The Common Good at the Centre in Darlington

A challenge to the prospective
Parliamentary candidates of Darlington
anticipating the 2017 General Election 8th June 2017

Produced by the Christian community
throughout the town of Darlington


You may download the questions here: doc(130k)

You may download the answers below as docx:.

If you prefer pdfs, click here:pdf folder


The announcement of a General Election by Prime Minister May came as a shock to many. It is just two years since the last General Election, and at one level, arguably little has changed. And yet, at a deeper level, everything has changed because of the decision made by the British people to leave Europe. This will be an election in which the sub-text of every question is formed by Brexit; indeed some would argue that the politics of party should be abandoned on this occasion and replaced by the politics of Brexit.

It has become a tradition that the churches of Darlington organise a husting event. It is part of that event that candidates are invited to respond in advance to a series of questions posed within a paper prepared by members of the Christian community. Their responses form a kind of moral contract between the candidate and the voter.

The paper that the churches prepare to present to candidates builds upon the theme of the common good, a concept that looks back to seminal report entitled “The Common Good” published in October 1996 by the Roman Catholic Church in England and Wales. Though parts of this document are now dated - both society and Church’s social teaching have moved on - the core notion of the common good still holds true. The ‘common good’ is that network of social conditions which enable all of us to flourish as dignified, responsible, human beings living meaningful lives free from fear, coercion, and inequalities of opportunity or of the benefits of our society. “Common” implies “all inclusive”; the common good cannot exclude or exempt any section of the population. Pursuing the common good is a Christian obligation.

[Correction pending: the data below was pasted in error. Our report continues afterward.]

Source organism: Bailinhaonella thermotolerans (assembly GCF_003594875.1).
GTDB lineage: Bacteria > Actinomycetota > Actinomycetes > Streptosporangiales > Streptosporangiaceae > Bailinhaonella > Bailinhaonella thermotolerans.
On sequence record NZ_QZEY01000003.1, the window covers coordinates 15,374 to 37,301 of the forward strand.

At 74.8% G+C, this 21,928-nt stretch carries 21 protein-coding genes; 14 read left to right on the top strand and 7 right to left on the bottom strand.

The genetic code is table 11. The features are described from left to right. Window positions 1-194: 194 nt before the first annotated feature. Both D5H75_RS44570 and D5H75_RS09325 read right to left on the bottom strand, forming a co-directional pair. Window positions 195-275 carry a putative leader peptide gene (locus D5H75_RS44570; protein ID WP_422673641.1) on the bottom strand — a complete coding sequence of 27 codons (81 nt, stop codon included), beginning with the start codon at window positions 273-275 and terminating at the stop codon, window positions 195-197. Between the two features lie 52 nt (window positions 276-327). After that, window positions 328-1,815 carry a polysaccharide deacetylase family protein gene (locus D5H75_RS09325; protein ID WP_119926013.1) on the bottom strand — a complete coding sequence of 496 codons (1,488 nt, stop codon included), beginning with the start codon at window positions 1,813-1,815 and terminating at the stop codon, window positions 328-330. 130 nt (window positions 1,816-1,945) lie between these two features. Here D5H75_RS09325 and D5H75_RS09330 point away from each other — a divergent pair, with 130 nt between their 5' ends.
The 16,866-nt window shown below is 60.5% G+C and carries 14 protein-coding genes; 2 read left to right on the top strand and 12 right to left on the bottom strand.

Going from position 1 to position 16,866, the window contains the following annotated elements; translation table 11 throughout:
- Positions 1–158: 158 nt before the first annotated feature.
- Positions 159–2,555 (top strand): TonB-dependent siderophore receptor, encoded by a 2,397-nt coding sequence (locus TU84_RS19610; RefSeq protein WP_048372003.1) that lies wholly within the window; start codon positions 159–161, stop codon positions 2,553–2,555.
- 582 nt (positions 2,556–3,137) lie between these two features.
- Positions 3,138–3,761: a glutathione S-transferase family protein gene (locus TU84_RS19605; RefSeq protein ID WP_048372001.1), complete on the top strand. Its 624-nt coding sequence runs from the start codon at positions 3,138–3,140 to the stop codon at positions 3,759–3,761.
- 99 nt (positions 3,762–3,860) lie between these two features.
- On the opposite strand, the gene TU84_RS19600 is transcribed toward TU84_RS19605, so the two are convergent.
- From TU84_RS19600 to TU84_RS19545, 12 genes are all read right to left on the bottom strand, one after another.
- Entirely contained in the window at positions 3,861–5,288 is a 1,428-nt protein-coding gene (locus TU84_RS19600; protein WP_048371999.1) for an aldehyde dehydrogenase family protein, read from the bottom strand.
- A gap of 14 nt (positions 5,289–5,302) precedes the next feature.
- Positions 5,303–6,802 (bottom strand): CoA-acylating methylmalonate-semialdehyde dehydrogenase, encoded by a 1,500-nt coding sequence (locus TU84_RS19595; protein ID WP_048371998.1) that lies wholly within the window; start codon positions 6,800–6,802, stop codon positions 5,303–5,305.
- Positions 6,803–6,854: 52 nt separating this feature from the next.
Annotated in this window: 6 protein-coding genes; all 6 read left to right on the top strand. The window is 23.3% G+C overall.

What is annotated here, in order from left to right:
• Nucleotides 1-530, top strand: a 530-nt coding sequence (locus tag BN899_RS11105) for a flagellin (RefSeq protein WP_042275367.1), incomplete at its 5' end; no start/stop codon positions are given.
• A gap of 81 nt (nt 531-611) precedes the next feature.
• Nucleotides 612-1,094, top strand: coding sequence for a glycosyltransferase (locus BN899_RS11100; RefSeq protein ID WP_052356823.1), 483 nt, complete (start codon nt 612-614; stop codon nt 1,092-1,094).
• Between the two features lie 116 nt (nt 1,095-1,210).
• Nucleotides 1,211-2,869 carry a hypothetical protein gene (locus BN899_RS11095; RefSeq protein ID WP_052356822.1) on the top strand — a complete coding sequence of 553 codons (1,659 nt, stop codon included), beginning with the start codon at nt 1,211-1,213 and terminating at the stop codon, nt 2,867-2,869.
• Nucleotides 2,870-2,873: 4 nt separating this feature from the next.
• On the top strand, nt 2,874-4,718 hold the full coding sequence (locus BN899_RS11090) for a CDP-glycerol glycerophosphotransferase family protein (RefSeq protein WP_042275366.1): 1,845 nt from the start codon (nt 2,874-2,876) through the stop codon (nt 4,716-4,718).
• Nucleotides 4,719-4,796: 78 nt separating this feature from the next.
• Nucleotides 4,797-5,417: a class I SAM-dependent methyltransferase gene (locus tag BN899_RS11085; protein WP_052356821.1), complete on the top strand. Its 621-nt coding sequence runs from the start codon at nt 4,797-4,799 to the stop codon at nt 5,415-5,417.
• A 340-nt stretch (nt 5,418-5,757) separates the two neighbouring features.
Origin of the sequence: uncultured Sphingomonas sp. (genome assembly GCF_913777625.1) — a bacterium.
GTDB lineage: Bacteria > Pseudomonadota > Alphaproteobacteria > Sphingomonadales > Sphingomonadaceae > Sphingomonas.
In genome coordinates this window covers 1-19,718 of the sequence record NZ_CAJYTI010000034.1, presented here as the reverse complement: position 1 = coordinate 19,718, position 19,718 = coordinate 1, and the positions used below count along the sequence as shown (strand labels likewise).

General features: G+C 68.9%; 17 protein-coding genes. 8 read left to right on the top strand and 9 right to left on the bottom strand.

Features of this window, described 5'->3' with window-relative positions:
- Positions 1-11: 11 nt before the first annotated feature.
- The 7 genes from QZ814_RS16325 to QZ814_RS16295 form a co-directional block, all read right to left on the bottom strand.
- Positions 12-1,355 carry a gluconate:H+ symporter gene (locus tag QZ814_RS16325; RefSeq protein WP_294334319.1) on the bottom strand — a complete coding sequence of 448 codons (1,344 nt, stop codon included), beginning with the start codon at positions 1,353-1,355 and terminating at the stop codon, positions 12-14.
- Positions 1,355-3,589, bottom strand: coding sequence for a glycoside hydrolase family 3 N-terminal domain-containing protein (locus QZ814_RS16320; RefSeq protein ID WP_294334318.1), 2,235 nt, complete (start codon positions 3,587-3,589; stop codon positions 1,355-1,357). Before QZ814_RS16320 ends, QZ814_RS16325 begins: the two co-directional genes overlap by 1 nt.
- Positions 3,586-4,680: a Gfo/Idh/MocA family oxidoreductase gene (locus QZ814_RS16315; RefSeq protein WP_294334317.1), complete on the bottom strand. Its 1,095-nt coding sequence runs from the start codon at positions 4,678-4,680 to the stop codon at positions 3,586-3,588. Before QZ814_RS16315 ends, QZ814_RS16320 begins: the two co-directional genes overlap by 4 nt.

The title of this paper is The Common Good at the Centre. It is the sixth such document, following up earlier documents produced for the elections of 1997 (Towards the Common Good in Darlington), 2001 (Passion for the Common Good in Darlington), 2005 (Grounding the Common Good in Darlington), 2010 (Integrity and Purpose: The Common Good in Darlington) and 2015 (Regaining the Common Good in Darlington).

The church has a strong record of positive engagement with social issues. Indeed, social concern is woven into the Christian faith tradition (see reflection below). What is true for the wider church is true for Christian individuals in Darlington. As they seek to live out their faith through work, leisure, interests, and relationships, they engage with, and influence, the body politic, illuminating concepts like community, citizenship, and social responsibility from the perspective of Christian belief. Of course, in saying this, we are not suggesting that the views of those who do not share a Christian belief are not equally valid, on the contrary. That is why we have held on to the term common good - the good of all - as the ground of our commitment; this term we believe embraces and unites the commitment of both Christian and non-Christian in common purpose.

Although shaped by Christian reflection, this document is not intended to promote any particular faith agenda, nor is it a party political document. The aim throughout is to create the ‘thinking space’ for all of us, the people of Darlington, to think about how we may best work together towards the common good. Within this, we have three primary objectives:

i) To offer prospective Parliamentary candidates an opportunity to explain to the electorate what drives and inspires them to stand for Parliament and represent Darlington

ii) To enable the electorate to decide, having gained an insight into the way each candidate thinks, how they may best use their vote to further the common good

iii) To facilitate a positive engagement between candidates and electorate

This document will be presented to each Parliamentary candidate with a request to make a written response to the questions raised. The replies will be published in full on our website: and circulated among the churches. Candidates are invited to take part in a public ‘Question Time’ debate on 25th May 2017.